Edible Browsing: Dec-Jan 2017

December 30, 2016
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New and notable from our sister Edible publications around the country.

 

 “There’s a trickle-down eff ect when it comes to educating consumers, (Chris) Baggott said. “Starbucks taught us how to drink coff ee. Sam Adams taught us about craft beer. Th ere was a time when we were all perfectly happy with Maxwell House, Gallo Wine and Bud Light. But these big producers gave rise to the wave of local coff ee shops, wineries and microbreweries we’ve devoted to today. So we’ve become coff ee and beer snobs, but many of us will still choose the cheapest pork chop in the case, even though we have no idea where it came from or how it was handled. We need to create the demand for the same quality in our food.” 

Edible Indy, Special Issue 2016, “Local, Fresh, Relevant,” page 14 

Whether it’s a basket of freshly baked muffi ns to welcome a new neighbor, a sumptuous meal to celebrate a family occasion, or a bowl of warm soup for a sick friend, food always has been a way to say, “I care.” It’s a common bond that transcends ethnicity, culture and geography. Be it joy, compassion, love, sympathy, friendship, or concern _ food is a universal language to help us express our feelings and humanity.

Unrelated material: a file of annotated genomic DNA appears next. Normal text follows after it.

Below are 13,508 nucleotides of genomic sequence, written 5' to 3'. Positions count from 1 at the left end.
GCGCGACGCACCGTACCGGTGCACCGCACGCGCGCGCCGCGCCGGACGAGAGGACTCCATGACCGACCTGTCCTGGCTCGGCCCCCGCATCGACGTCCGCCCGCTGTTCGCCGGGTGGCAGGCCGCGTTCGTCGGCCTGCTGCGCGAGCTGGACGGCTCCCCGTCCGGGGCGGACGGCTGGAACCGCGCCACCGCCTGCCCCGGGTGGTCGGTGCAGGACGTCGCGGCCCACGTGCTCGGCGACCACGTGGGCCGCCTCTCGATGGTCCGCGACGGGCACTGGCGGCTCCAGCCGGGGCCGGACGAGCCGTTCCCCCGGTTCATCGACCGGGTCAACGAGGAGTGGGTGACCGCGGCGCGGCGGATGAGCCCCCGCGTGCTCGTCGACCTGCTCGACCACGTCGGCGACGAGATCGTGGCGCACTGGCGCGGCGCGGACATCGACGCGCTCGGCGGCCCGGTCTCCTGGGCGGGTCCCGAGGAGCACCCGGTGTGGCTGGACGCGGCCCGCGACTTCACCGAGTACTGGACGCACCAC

Edible Reno-Tahoe, Winter 2016, “Culinary Caring,” page 25  

Many do not realize that curry is neither a specific spice blend nor a dish in its own right. In the 17th century, when the British occupied India, they fell in love with the local food. In an attempt to navigate the complexities of regional Indian preparations, they anglicized the South Indian Tamil word “kari” into “curry.” Kari (or curry) simply means sauce with spices in it. 

Edible Austin, Cooks 2016, “Curry,” page 32 

The now-typical factory farm life for pigs from birth to slaughter produces an enormous amount of stress, which is expressed hormonally through excessive levels of adrenaline. This breaks down the pigs’ glycogen resulting in meat that’s pale, acidic and crumbly. The technical term is pale soft exudative (PSE) meat, and yes, it’s as gross as it sounds. As it turns out it isn’t necessarily the chef who’s to blame _ it could be the farmer. 

Edible Capital District, September/October 2016, “Why Only Heritage Pigs Should Fly,” page 36  

Article from Edible Louisville & the Bluegrass at http://ediblelouisville.ediblecommunities.com/food-thought/edible-browsing-dec-jan-2017
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